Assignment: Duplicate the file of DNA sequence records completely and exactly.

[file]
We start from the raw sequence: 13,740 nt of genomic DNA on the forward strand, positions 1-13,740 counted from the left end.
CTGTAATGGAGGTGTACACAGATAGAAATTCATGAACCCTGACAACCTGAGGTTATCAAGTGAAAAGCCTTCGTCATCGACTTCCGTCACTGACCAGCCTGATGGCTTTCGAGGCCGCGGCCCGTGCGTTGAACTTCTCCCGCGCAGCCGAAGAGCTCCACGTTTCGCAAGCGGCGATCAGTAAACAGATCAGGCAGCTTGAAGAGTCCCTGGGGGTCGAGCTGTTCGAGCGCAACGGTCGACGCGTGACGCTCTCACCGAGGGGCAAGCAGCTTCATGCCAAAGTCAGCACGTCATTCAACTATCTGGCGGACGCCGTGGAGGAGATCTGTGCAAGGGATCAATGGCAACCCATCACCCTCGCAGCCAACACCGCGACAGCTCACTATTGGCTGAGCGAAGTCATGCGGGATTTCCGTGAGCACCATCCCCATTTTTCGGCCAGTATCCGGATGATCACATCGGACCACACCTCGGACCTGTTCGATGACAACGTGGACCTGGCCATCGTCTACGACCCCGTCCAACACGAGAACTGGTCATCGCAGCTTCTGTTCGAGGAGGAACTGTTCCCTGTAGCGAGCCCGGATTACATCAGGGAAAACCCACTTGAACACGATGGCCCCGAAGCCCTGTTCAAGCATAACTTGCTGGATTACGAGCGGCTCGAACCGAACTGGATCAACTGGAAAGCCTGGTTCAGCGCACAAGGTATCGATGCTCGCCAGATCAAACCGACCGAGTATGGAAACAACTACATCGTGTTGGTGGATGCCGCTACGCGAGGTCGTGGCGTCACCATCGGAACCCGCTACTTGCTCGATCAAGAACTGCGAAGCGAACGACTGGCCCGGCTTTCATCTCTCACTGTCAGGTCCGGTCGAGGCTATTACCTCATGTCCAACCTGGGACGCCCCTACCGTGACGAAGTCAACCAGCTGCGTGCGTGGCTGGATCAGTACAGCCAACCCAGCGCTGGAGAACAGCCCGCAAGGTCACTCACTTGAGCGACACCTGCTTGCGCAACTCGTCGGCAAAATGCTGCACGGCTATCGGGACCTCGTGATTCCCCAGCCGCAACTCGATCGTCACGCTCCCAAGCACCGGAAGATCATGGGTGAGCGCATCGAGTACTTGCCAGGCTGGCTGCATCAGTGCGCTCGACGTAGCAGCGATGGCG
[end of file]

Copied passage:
We start from the raw sequence: 13,740 nt of genomic DNA on the forward strand, positions 1-13,740 counted from the left end.
CTGTAATGGAGGTGTACACAGATAGAAATTCATGAACCCTGACAACCTGAGGTTATCAAGTGAAAAGCCTTCGTCATCGACTTCCGTCACTGACCAGCCTGATGGCTTTCGAGGCCGCGGCCCGTGCGTTGAACTTCTCCCGCGCAGCCGAAGAGCTCCACGTTTCGCAAGCGGCGATCAGTAAACAGATCAGGCAGCTTGAAGAGTCCCTGGGGGTCGAGCTGTTCGAGCGCAACGGTCGACGCGTGACGCTCTCACCGAGGGGCAAGCAGCTTCATGCCAAAGTCAGCACGTCATTCAACTATCTGGCGGACGCCGTGGAGGAGATCTGTGCAAGGGATCAATGGCAACCCATCACCCTCGCAGCCAACACCGCGACAGCTCACTATTGGCTGAGCGAAGTCATGCGGGATTTCCGTGAGCACCATCCCCATTTTTCGGCCAGTATCCGGATGATCACATCGGACCACACCTCGGACCTGTTCGATGACAACGTGGACCTGGCCATCGTCTACGACCCCGTCCAACACGAGAACTGGTCATCGCAGCTTCTGTTCGAGGAGGAACTGTTCCCTGTAGCGAGCCCGGATTACATCAGGGAAAACCCACTTGAACACGATGGCCCCGAAGCCCTGTTCAAGCATAACTTGCTGGATTACGAGCGGCTCGAACCGAACTGGATCAACTGGAAAGCCTGGTTCAGCGCACAAGGTATCGATGCTCGCCAGATCAAACCGACCGAGTATGGAAACAACTACATCGTGTTGGTGGATGCCGCTACGCGAGGTCGTGGCGTCACCATCGGAACCCGCTACTTGCTCGATCAAGAACTGCGAAGCGAACGACTGGCCCGGCTTTCATCTCTCACTGTCAGGTCCGGTCGAGGCTATTACCTCATGTCCAACCTGGGACGCCCCTACCGTGACGAAGTCAACCAGCTGCGTGCGTGGCTGGATCAGTACAGCCAACCCAGCGCTGGAGAACAGCCCGCAAGGTCACTCACTTGAGCGACACCTGCTTGCGCAACTCGTCGGCAAAATGCTGCACGGCTATCGGGACCTCGTGATTCCCCAGCCGCAACTCGATCGTCACGCTCCCAAGCACCGGAAGATCATGGGTGAGCGCATCGAGTACTTGCCAGGCTGGCTGCATCAGTGCGCTCGACGTAGCAGCGATGGCG